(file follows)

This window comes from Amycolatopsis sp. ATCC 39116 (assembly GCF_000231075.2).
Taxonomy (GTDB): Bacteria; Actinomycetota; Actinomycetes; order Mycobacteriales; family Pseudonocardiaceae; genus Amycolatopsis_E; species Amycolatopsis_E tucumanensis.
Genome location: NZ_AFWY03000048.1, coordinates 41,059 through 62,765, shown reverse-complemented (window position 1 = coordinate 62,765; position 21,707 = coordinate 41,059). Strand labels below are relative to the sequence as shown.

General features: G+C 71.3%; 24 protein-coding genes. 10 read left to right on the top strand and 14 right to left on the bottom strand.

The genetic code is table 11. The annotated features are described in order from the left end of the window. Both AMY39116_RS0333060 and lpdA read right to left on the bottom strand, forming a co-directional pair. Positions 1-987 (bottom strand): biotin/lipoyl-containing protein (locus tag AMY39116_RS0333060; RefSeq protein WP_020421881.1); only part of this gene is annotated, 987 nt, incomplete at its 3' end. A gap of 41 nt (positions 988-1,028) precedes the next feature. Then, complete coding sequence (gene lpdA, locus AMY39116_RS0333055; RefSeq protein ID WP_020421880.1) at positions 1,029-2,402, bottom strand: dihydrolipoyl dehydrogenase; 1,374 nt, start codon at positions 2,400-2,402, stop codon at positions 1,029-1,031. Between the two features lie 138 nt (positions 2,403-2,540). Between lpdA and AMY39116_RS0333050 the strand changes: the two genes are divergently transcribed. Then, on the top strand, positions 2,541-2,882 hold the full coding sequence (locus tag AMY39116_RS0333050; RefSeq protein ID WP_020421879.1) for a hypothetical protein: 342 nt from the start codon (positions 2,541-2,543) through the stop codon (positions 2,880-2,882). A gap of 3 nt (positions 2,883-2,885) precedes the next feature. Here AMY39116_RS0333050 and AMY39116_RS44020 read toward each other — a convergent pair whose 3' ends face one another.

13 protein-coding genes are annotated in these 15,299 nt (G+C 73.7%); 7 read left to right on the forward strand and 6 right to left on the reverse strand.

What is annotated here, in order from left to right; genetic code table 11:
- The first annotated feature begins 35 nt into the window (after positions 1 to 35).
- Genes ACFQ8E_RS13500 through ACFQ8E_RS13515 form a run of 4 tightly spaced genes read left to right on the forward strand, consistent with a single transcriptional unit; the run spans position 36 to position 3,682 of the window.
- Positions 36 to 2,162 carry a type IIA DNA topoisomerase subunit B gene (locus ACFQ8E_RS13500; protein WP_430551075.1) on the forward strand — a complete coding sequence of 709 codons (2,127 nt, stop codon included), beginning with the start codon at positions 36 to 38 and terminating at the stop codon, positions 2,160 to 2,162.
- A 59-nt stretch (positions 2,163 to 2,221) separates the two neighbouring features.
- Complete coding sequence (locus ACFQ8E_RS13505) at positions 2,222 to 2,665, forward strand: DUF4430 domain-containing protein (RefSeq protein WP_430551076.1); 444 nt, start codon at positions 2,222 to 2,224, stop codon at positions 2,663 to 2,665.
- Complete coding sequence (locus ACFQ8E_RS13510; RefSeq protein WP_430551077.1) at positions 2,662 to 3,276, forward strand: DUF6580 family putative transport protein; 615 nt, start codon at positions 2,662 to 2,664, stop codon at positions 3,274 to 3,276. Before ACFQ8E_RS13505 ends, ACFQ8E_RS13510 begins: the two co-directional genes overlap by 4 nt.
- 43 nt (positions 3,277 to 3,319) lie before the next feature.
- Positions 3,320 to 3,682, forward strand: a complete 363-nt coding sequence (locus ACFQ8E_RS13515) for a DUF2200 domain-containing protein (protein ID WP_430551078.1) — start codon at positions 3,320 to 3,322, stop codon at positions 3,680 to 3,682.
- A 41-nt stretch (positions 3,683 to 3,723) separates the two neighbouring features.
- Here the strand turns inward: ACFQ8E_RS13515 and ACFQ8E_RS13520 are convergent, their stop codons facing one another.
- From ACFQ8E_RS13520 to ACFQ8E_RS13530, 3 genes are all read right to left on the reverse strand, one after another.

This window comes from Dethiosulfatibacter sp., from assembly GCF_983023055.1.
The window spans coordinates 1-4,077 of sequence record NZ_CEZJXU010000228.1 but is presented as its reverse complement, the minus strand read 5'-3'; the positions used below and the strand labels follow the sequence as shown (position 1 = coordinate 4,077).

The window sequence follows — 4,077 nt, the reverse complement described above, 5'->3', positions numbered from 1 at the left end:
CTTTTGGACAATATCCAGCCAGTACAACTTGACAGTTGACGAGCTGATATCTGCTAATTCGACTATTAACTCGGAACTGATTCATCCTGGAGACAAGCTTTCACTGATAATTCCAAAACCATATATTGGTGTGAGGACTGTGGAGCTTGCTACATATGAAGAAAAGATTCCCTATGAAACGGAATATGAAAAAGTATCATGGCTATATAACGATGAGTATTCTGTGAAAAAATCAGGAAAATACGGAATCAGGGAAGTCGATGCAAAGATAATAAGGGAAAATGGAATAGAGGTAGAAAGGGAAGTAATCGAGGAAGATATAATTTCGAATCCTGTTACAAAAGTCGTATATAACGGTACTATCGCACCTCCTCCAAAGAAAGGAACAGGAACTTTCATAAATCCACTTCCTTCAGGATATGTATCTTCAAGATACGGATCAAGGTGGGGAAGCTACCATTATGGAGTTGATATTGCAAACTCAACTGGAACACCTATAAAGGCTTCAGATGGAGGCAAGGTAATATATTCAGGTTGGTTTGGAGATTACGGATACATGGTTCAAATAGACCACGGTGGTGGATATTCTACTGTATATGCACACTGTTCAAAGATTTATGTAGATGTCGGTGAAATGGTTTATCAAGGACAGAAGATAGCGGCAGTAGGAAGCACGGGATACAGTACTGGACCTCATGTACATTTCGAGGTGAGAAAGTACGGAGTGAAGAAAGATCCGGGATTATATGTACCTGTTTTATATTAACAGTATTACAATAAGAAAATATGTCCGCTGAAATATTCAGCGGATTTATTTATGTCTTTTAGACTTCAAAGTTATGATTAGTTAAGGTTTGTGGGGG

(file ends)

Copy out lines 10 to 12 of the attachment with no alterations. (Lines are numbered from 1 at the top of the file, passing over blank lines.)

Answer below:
- Positions 36 to 2,162 carry a type IIA DNA topoisomerase subunit B gene (locus ACFQ8E_RS13500; protein WP_430551075.1) on the forward strand — a complete coding sequence of 709 codons (2,127 nt, stop codon included), beginning with the start codon at positions 36 to 38 and terminating at the stop codon, positions 2,160 to 2,162.
- A 59-nt stretch (positions 2,163 to 2,221) separates the two neighbouring features.
- Complete coding sequence (locus ACFQ8E_RS13505) at positions 2,222 to 2,665, forward strand: DUF4430 domain-containing protein (RefSeq protein WP_430551076.1); 444 nt, start codon at positions 2,222 to 2,224, stop codon at positions 2,663 to 2,665.